Tuesday, August 31, 2010

BANTIGUE and other native trees as BONSAI.

Last Sunday, I was able to pass by the local plant shop in Quezon City. Among the assortment of plant choices, one stall that caught my interest was the area for bonsai. Not that I am a bonsai collector, but because I wanted to check out myself what native species were to be found in the collection. It is not my first time seeing bonsai specimen being sold so I am somewhat accustomed to the species or mediums, which were most popular in this kind of trade. I could distinguish some of the native Philippine tree species that were being sold as I walked my way through the display. Some were already manicured and meticulously shaped to perfection, while others were still bound to the wires that will transform them into masterpieces.

Bonsai masterpieces are very beautiful. One particular species that is evident in this stall or in any other bonsai store that I have visited over the years is the popular Bantigue (Pemphis acidula), which is much sought after due to it’s gnarly twisted branches, white to ash colored wood to give an aged look and the delicate foliage that is layered and tiered to give a statuesque and ancient look. It takes decades or even centuries for a mature specimen to reach a certain size and girth, plus several more years for a bonsai expert to masterfully transform a naturally growing tree into the miniature form that most plant enthusiast want to contain as if it was a pet.

Like most plants and trees, Bantigue and other bonsai specimen need special care and maintenance. I remember the time when a prominent bonsai expert from Pangasinan advised me that since Bantigue is naturally found growing along the coastal area, it needed the occasional salt spray to get optimal growth development that it desperately needs. Or instead, he would use a small amount of “bagoong” (fermented local fish or shrimp paste used as a condiment to accompany some Filipino dishes) to supplement the Bantigue essential nutrients that are also present in the sea.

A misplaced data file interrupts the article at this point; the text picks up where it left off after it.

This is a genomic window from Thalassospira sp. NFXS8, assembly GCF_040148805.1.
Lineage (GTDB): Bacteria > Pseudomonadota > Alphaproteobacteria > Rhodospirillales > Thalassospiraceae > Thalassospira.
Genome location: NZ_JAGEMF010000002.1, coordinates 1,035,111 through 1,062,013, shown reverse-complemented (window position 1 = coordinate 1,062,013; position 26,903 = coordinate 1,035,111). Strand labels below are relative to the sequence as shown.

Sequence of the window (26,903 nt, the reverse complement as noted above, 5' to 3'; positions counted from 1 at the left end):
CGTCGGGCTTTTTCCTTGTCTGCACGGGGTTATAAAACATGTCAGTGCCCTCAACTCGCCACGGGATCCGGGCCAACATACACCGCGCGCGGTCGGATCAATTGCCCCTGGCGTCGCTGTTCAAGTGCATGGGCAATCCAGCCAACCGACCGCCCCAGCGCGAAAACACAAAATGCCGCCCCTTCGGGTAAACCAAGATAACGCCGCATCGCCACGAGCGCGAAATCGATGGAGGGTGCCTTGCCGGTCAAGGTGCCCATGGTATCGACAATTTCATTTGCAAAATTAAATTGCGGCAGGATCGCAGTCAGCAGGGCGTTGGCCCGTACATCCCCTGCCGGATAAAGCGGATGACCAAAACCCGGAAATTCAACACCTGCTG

Indeed, bonsai’s give us a different high upon seeing the creative product, but what most of us do not know is how they are obtained up to the final outcome that they are presented in their respective ceramic dish. Have you seen them in a state where the specimens were just freshly delivered and distributed to the bonsai trade or market? Majority of the specimens, mature and seedlings are indiscriminately collected and taken haphazardly from the wild. Can you imagine what the effect of this will be with regards to the wild populations of specific species not only of the Bantigue, but to all potential bonsai mediums? I can assume that most buyers don’t even know how to take care of these precious jewels. Certain know-how should be attained first before acquiring any kind of specimen. Otherwise, another plant or tree life will pay the cost due to negligence.


Post a Comment